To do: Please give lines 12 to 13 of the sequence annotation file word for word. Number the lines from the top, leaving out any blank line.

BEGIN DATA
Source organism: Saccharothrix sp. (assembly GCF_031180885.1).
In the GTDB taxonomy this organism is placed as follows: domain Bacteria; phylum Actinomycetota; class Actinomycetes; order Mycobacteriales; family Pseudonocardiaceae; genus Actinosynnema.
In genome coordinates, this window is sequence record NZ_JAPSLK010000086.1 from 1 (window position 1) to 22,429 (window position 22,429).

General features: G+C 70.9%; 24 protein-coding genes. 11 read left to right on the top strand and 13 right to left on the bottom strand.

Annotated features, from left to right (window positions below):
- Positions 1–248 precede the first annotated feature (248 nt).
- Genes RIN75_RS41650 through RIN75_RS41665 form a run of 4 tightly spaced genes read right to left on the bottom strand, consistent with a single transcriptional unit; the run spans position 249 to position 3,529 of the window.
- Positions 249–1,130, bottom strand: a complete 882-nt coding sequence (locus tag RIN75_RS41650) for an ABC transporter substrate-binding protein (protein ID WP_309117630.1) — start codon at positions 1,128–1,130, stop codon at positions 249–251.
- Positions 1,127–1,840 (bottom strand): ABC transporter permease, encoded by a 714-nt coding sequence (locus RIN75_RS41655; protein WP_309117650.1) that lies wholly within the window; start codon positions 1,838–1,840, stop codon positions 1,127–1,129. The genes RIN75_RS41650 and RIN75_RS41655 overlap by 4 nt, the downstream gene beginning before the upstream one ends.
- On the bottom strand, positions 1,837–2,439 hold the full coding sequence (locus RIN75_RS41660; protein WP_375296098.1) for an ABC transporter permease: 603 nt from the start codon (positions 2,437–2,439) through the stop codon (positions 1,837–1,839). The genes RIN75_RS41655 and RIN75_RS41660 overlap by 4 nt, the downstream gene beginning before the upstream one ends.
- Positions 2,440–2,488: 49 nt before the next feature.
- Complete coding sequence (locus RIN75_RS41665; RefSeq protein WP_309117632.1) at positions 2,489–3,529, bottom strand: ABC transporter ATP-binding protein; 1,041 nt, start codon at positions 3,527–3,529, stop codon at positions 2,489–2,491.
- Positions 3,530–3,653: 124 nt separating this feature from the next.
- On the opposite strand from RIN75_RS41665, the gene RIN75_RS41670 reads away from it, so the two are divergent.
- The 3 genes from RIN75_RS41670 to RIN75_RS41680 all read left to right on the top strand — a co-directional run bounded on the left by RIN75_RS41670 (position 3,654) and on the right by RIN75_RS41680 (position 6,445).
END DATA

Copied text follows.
- Complete coding sequence (locus RIN75_RS41665; RefSeq protein WP_309117632.1) at positions 2,489–3,529, bottom strand: ABC transporter ATP-binding protein; 1,041 nt, start codon at positions 3,527–3,529, stop codon at positions 2,489–2,491.
- Positions 3,530–3,653: 124 nt separating this feature from the next.